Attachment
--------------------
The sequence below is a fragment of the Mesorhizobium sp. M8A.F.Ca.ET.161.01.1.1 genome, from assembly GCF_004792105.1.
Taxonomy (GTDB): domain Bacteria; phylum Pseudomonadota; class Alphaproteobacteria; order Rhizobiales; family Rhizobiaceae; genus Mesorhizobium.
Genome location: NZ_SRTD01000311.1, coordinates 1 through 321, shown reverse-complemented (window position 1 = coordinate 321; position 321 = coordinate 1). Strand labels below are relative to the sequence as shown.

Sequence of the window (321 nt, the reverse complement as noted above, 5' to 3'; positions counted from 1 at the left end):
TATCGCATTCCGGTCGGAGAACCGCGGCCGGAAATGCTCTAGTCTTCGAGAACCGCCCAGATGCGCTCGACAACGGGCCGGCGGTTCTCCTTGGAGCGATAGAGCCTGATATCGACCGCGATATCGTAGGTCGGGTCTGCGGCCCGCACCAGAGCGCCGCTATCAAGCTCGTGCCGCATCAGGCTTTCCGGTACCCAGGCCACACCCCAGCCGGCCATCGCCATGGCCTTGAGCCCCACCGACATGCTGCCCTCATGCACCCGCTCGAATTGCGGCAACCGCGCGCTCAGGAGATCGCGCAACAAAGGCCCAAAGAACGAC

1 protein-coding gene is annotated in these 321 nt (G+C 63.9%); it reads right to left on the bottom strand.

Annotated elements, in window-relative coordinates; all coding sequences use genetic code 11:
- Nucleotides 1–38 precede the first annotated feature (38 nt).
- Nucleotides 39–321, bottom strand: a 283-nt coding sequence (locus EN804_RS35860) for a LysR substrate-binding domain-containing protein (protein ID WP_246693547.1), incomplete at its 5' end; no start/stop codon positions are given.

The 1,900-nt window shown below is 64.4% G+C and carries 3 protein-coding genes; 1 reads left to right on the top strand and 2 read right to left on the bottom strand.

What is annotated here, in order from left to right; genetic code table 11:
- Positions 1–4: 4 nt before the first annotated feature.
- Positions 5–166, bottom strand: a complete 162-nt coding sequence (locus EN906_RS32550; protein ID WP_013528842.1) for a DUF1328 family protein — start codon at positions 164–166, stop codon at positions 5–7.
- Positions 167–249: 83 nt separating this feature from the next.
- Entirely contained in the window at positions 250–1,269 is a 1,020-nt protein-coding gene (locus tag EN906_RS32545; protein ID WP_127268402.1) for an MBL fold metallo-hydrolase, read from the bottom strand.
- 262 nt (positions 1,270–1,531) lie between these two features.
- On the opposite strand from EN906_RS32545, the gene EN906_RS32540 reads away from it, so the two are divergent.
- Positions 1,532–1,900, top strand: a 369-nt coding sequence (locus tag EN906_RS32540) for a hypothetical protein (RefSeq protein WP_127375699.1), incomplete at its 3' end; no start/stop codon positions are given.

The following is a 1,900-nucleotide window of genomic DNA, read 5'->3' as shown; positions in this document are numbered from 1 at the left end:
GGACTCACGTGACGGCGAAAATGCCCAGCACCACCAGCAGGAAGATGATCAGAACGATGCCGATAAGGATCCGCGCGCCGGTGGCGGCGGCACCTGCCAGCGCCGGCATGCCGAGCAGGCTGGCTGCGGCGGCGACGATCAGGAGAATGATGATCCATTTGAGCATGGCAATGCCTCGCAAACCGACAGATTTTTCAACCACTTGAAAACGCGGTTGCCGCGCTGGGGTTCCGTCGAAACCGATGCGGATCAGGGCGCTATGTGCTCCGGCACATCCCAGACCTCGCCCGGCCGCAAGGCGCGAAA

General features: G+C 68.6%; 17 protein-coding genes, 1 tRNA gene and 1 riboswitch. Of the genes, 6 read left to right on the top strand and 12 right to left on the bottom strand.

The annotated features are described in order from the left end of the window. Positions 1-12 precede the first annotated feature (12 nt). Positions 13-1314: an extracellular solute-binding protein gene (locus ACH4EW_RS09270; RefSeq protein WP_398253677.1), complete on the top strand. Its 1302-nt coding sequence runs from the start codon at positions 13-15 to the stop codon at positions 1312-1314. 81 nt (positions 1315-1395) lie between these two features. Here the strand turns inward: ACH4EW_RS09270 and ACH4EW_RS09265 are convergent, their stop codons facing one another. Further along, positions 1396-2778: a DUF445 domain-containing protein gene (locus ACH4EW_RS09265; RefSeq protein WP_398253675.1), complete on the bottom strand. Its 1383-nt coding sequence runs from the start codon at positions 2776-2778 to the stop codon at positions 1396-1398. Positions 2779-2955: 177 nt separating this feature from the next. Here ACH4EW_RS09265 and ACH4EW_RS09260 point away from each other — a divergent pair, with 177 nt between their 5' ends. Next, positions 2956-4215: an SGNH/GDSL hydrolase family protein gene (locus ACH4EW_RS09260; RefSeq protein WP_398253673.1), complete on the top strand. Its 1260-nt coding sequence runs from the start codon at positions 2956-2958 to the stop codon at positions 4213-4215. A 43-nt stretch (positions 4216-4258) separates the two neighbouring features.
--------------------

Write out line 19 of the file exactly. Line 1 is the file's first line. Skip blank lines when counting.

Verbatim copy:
The following is a 1,900-nucleotide window of genomic DNA, read 5'->3' as shown; positions in this document are numbered from 1 at the left end: